Effect of Indoor Air Pollution on Acute Respiratory Infection among Children in India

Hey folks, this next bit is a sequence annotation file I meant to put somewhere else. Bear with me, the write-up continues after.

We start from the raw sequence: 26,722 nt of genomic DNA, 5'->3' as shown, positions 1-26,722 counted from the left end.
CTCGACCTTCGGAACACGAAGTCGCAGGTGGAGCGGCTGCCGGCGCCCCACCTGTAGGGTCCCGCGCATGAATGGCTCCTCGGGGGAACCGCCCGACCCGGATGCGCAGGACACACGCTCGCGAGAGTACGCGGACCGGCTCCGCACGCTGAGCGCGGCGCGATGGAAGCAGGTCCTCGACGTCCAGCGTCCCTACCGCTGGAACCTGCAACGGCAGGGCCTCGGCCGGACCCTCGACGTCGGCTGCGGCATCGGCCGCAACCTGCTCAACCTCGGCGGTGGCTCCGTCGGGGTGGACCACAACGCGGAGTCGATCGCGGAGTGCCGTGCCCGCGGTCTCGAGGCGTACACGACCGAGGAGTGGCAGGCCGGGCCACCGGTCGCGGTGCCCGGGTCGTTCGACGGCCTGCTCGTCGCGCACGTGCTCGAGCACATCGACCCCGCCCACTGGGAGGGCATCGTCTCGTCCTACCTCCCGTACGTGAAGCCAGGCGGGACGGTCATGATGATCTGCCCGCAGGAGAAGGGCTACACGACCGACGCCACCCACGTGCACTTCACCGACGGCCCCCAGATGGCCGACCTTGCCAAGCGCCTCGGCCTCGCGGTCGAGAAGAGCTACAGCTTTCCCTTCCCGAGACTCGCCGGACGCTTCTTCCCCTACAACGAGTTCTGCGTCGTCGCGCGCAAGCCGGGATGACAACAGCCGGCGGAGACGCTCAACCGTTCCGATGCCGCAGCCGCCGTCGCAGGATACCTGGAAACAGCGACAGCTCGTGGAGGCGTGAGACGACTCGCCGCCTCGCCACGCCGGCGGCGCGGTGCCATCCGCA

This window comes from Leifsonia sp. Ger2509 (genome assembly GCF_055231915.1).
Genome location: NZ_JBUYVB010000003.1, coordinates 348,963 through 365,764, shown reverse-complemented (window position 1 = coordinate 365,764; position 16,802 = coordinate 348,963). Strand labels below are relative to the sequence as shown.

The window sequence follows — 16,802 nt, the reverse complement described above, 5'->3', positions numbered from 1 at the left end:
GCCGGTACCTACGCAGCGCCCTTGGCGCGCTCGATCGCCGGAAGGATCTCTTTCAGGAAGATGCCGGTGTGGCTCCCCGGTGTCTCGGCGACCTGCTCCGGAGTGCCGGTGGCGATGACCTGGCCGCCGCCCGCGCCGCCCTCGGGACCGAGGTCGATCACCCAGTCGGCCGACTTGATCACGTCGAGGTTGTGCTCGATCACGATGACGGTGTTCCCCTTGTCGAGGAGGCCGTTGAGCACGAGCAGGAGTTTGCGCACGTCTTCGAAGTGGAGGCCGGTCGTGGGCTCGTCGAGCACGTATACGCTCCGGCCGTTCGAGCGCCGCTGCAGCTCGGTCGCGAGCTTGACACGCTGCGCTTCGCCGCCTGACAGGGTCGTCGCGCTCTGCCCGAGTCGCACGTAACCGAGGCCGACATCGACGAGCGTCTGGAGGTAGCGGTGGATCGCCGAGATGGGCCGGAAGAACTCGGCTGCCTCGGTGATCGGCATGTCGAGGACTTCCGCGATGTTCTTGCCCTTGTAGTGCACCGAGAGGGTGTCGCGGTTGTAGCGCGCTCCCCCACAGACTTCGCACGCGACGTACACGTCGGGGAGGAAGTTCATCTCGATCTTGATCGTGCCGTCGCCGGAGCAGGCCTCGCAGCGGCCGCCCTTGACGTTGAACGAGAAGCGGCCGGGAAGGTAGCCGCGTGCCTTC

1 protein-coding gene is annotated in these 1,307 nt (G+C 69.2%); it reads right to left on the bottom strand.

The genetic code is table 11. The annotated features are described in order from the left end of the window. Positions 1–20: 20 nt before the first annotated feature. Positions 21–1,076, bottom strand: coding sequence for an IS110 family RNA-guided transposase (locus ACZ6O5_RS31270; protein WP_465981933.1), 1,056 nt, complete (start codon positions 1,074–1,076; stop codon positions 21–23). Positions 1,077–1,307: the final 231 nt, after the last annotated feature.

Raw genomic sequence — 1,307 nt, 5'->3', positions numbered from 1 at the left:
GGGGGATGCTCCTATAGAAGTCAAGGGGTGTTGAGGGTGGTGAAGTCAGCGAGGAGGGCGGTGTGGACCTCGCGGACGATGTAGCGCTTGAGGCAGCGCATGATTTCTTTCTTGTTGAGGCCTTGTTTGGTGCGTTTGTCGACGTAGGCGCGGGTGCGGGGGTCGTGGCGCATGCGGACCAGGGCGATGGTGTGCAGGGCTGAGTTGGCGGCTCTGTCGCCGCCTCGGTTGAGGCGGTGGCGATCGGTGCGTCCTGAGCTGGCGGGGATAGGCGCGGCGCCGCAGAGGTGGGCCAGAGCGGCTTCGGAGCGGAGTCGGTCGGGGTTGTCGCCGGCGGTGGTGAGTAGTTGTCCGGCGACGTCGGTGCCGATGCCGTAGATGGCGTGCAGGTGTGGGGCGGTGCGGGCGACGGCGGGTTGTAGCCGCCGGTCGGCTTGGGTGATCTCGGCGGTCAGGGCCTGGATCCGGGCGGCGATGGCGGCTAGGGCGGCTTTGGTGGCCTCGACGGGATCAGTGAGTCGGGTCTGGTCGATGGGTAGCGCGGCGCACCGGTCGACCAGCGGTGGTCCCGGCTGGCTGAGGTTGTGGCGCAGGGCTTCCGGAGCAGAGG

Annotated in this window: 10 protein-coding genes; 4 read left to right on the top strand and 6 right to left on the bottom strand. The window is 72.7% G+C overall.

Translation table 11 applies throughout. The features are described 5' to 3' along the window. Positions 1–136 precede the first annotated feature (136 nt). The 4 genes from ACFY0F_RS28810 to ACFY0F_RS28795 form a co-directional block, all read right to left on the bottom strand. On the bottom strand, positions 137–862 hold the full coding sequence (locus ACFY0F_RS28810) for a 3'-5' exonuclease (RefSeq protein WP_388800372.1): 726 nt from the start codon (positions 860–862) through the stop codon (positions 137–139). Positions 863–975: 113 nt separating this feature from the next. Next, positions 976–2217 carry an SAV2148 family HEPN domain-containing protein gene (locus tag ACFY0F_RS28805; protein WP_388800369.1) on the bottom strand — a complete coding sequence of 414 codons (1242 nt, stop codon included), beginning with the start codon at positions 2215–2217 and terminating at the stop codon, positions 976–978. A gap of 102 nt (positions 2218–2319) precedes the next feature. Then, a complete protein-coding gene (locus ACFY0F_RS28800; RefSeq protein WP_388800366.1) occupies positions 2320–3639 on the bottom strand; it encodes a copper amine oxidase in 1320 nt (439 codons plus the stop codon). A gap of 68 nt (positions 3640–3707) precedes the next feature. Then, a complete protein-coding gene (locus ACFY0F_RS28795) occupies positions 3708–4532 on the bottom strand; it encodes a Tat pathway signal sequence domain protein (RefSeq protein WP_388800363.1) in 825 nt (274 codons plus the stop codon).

Indoor Air Pollution (IAP) has become a major concern in India in recent years because women and young children are highly exposed to smoke of various types of unclean fuels used for cooking and heating in the household result into risk of respiratory disorders among them. The paper aims to seek association between prevalence of acute respiratory infection (ARI) among children less than five years of age and use of cooking fuels in households of India. The analysis is based on 52,868 Children less than five years of age included in India's third National Family Health Survey conducted in 2005-2006. Effects of exposure to cooking smoke, determined by the type of fuel used for cooking such as biomass and solid fuels versus cleaner fuels, on the reported prevalence of ARI were estimated using multivariate logistic regression. Since the effects of cooking smoke are likely to be confounded with effects of tobacco smoking, age, and other such factors, the analysis was carried out after statistically controlling for such factors. The results indicate that Children under five years of age living in households using biomass and solid fuels have a significantly higher risk of ARI than those living in households using cleaner fuels (OR: 1.54; 95%CI: 1.38-1.72; p = .010). The findings have important program and policy implications for countries such as India, where large proportions of the population still rely on polluting biomass fuels for cooking and heating. Decreasing household biomass and solid fuel use and increasing use of improved stove technology may decrease the health effects of indoor air pollution. More epidemiological research with better measures of smoke exposure and clinical measures of ARI is needed to validate the findings.
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